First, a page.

Tony and Margaret Powsey and granddaughter Iyla pay a visit to Terrace from Vancouver Island. They have wanted to see Terrace ever since they read a book about it 60 years ago. The city’s new community tourism plan will help market the city and the surrounding area to visitors.

Tourism plan in motion to attract more visitors to Terrace

A recent report shows the Nass Valley and fishing are big draws for tourists

Terrace’s new community tourism plan will help Kermodei Tourism Society plan strategic marketing of the city and area to visitors.

“The plan itself is used as a strategic document or plan for us that Kermodei Tourism Society, our mandate is to promote Terrace and draw visitors in,” said Seth Downs, president of the Kermodei Tourism Society board.

Data in the plan shows how much visitors from the other provinces and our own spend when they travel here.

It also shows what attractions the area can capitalize on, some of which are unique to our area or region and are a big draw for visitors, such as fishing and First Nations cultural tourism.

There’s not a lot of developed attractions in First Nations cultures but it certainly provides a competitive advantage to other places, said Downs.

“We have a plan and for us as an organization, it’s an important document that gives us some strategy to move forward with instead of just shooting in to the wind with our budget,” he said.

Since Kermodei Tourism Society is a small non-profit, it doesn’t have the capacity to do research.

The plan provides how to go about eliciting additional revenue from tourists and the limitations for current funding, added Downs.

That includes the municipal and hotel room tax which the area had but doesn’t have anymore.

It was useful for marketing and the society needs to convince the hotel industry that it’s needed again, he said.

The 2 per cent tax was charged to visitors of hotels in the area and used by tourism groups to market the area. Kermodei Tourism estimated $120,000 in revenue from the hotel tax in its 2010 budget.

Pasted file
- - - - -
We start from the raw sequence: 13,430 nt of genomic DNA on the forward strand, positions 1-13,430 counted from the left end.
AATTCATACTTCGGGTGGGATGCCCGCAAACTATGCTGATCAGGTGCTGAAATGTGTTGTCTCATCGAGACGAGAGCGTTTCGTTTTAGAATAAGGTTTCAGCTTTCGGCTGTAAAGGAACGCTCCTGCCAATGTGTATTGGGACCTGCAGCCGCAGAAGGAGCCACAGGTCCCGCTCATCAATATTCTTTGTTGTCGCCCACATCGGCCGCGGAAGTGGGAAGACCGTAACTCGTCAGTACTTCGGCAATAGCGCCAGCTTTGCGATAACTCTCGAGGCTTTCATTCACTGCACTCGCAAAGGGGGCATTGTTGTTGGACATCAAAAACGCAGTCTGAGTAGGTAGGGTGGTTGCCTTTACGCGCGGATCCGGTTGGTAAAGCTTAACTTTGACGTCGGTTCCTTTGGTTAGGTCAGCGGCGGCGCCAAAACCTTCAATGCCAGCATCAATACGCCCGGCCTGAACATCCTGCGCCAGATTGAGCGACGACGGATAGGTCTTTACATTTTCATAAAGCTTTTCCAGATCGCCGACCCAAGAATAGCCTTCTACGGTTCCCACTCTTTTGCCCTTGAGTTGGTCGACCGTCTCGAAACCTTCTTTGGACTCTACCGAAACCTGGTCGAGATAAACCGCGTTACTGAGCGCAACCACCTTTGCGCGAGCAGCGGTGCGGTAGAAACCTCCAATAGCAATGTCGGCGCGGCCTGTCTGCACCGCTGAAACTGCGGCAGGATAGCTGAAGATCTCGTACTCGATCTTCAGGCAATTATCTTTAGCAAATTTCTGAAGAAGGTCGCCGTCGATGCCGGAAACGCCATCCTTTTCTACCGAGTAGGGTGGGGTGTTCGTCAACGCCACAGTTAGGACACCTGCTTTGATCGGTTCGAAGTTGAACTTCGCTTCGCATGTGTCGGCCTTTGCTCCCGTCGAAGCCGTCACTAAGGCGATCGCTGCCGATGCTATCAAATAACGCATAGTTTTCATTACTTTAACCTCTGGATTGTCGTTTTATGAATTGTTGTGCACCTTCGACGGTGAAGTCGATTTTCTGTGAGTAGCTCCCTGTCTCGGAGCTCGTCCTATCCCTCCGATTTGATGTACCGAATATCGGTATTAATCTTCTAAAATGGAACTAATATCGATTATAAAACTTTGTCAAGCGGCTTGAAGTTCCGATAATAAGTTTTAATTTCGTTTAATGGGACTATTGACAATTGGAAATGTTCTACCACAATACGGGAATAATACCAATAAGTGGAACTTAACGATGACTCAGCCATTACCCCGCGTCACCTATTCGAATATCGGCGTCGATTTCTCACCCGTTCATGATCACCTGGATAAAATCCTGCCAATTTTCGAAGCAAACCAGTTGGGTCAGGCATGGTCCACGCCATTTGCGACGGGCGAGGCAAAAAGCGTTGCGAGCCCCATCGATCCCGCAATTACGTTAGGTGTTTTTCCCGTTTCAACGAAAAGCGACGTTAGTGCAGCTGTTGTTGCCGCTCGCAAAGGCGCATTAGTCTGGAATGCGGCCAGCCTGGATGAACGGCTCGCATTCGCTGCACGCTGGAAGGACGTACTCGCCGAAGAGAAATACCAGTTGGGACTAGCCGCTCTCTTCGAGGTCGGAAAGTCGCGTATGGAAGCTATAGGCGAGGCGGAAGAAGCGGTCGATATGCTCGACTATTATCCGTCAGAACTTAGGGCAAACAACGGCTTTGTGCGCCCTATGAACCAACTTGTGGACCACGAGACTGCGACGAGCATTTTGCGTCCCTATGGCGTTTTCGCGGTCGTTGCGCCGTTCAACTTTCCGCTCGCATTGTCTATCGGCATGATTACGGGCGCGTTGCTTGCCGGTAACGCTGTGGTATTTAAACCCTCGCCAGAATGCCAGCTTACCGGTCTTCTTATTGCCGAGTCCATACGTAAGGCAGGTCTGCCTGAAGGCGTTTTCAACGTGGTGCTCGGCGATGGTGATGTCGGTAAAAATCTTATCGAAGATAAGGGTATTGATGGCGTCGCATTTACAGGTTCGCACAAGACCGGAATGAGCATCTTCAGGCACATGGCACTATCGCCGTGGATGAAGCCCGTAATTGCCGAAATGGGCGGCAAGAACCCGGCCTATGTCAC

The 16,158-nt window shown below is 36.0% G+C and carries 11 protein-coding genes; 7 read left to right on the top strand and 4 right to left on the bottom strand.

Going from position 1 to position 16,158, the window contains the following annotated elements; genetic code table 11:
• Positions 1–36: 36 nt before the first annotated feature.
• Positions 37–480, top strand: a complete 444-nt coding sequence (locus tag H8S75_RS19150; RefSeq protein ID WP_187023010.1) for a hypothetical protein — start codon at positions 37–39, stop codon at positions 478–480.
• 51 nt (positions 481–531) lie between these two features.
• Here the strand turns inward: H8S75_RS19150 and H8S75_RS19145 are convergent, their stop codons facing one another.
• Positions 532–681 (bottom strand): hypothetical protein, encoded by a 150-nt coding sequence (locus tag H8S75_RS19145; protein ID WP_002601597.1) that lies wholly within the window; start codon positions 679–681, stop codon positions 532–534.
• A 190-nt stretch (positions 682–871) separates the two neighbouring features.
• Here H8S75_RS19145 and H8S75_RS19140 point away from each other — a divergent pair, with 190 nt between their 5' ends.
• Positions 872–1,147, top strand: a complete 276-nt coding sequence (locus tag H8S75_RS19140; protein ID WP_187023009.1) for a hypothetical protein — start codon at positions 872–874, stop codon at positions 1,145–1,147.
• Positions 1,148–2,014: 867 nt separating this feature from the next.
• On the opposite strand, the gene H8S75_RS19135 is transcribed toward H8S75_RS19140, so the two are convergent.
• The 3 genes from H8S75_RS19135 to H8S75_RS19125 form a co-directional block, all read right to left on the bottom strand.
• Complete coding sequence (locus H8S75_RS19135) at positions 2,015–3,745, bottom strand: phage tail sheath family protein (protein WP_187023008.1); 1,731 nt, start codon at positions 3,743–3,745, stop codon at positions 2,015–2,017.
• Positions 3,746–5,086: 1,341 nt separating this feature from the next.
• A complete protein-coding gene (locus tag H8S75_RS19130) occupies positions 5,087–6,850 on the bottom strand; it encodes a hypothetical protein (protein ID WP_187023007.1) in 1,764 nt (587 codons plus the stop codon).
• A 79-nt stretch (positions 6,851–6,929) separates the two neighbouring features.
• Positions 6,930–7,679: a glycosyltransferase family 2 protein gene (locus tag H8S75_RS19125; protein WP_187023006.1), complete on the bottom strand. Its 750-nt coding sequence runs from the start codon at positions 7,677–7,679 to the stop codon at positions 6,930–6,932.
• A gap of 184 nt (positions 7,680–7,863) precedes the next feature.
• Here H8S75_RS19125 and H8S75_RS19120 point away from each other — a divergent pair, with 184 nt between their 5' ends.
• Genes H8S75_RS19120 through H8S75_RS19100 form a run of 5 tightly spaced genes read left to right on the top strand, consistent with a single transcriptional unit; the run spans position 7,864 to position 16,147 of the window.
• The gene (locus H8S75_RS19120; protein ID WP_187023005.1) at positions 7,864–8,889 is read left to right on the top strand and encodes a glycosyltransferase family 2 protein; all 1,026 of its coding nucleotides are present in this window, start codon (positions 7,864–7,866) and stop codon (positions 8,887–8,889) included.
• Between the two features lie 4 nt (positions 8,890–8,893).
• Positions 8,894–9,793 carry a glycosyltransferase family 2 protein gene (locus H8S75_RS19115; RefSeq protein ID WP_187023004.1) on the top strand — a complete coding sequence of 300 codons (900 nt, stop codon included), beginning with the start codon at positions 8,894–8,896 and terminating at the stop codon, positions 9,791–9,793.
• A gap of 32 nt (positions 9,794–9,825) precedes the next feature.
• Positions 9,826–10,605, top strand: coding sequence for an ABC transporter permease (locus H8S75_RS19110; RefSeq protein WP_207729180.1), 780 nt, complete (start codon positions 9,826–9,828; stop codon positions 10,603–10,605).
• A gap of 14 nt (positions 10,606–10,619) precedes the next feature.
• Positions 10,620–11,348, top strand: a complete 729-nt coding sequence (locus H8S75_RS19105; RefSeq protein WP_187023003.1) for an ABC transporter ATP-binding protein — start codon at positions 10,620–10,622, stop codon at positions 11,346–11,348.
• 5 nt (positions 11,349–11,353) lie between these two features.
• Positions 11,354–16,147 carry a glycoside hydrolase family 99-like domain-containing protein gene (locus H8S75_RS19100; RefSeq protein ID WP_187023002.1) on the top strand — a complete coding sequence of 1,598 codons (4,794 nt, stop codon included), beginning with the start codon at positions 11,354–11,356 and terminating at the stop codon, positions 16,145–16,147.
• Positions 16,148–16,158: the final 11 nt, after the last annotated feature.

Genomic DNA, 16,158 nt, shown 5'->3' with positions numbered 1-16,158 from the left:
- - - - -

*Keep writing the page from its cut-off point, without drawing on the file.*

In total, Kermodei Tourism received nearly $500,000 from the 2 per cent tax from 2004 to 2009.

So far this year, we’ve seen a slight increase in tourists as measured by how many have come to the tourist information centre, said Downs.

The increase shows a big rise in U.S. tourists and definitely could be partly because of the Canadian dollar being cheaper compared to the U.S. dollar, he added.

“I think people are looking for a rugged experience and think Destination BC’s new branding of the province as Wild BC promotes that,” said Downs.

Destination BC is the new name for what was previously named Tourism BC.

Also the industrial workers who came here as camp workers would stay here on their weeks off and bring their families up here, he added.

And the Nass Valley is one of the biggest things that tourists coming into the information centre ask about.

“Visitors want to go up to the Nass and see the lava beds and also learn about Nisga’a culture,” said Downs.

Countries with strong economies also help bring tourists here and as third world countries grow their economies and their people have more money to spend, their residents start to travel, added Downs.

And he believes that increased numbers of visitors here will continue.

The City of Terrace announced that the new Community Tourism Plan was complete in a July 7 news release.

The plan includes six goals, including increasing the average length of a stay for visitors and generating employment and career opportunities.